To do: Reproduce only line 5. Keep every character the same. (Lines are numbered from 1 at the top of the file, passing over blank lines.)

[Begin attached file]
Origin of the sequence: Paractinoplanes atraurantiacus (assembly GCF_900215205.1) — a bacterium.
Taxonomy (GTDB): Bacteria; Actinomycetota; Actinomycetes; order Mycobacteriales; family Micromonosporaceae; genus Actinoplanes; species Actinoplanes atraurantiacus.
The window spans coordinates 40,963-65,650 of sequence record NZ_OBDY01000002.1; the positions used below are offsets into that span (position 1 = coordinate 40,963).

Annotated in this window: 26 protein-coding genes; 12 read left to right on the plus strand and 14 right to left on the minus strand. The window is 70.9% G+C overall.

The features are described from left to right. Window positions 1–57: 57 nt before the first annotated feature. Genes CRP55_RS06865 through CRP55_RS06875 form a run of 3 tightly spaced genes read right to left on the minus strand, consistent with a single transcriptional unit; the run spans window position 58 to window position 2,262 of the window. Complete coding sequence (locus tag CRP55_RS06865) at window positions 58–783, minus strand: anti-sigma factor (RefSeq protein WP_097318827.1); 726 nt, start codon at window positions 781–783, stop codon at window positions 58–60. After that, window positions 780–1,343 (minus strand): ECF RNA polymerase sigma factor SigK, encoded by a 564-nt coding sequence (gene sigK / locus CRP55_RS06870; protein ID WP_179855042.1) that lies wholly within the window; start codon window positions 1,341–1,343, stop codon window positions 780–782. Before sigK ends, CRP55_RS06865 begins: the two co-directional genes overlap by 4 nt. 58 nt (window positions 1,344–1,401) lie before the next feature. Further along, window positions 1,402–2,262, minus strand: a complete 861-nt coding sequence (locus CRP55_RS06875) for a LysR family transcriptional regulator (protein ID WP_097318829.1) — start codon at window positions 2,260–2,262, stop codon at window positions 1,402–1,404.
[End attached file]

The features are described from left to right. Window positions 1–57: 57 nt before the first annotated feature. Genes CRP55_RS06865 through CRP55_RS06875 form a run of 3 tightly spaced genes read right to left on the minus strand, consistent with a single transcriptional unit; the run spans window position 58 to window position 2,262 of the window. Complete coding sequence (locus tag CRP55_RS06865) at window positions 58–783, minus strand: anti-sigma factor (RefSeq protein WP_097318827.1); 726 nt, start codon at window positions 781–783, stop codon at window positions 58–60. After that, window positions 780–1,343 (minus strand): ECF RNA polymerase sigma factor SigK, encoded by a 564-nt coding sequence (gene sigK / locus CRP55_RS06870; protein ID WP_179855042.1) that lies wholly within the window; start codon window positions 1,341–1,343, stop codon window positions 780–782. Before sigK ends, CRP55_RS06865 begins: the two co-directional genes overlap by 4 nt. 58 nt (window positions 1,344–1,401) lie before the next feature. Further along, window positions 1,402–2,262, minus strand: a complete 861-nt coding sequence (locus CRP55_RS06875) for a LysR family transcriptional regulator (protein ID WP_097318829.1) — start codon at window positions 2,260–2,262, stop codon at window positions 1,402–1,404.